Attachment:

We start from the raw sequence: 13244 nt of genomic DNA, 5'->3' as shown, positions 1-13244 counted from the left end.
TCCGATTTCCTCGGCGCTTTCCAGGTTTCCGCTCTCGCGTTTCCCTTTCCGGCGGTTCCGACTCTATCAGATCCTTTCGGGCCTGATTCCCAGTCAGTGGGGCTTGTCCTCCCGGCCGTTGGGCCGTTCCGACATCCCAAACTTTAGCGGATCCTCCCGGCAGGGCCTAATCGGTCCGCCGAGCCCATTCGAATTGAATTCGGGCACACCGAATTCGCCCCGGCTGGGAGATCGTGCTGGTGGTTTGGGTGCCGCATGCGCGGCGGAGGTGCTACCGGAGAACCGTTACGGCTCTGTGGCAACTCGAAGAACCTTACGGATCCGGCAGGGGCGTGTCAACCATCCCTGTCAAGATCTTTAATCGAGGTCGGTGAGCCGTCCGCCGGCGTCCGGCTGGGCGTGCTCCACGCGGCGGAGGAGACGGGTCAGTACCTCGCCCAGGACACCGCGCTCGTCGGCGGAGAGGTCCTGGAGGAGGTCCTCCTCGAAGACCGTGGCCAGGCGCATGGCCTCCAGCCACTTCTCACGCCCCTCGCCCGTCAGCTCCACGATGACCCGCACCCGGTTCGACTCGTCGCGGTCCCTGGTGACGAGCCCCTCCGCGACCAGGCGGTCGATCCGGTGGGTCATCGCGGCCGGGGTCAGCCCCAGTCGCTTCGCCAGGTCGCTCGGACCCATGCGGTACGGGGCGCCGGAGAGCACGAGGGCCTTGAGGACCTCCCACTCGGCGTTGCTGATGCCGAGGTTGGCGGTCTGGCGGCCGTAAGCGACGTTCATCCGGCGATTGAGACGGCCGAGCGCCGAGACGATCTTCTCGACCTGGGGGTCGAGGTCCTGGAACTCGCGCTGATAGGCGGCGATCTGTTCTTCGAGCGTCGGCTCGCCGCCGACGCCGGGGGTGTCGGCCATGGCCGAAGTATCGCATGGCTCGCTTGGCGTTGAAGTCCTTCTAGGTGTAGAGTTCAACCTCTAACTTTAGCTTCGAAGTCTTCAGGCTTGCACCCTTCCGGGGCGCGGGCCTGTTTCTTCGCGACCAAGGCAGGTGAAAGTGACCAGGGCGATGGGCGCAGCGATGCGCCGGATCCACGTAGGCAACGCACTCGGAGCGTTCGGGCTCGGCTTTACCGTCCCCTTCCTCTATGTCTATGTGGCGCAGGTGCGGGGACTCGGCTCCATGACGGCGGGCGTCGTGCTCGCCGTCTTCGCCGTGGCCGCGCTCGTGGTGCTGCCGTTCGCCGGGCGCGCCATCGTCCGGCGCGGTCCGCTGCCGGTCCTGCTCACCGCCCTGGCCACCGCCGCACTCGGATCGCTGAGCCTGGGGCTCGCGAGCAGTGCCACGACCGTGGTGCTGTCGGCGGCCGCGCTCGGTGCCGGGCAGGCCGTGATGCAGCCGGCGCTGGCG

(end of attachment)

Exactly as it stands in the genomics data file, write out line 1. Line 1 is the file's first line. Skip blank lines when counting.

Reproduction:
We start from the raw sequence: 13244 nt of genomic DNA, 5'->3' as shown, positions 1-13244 counted from the left end.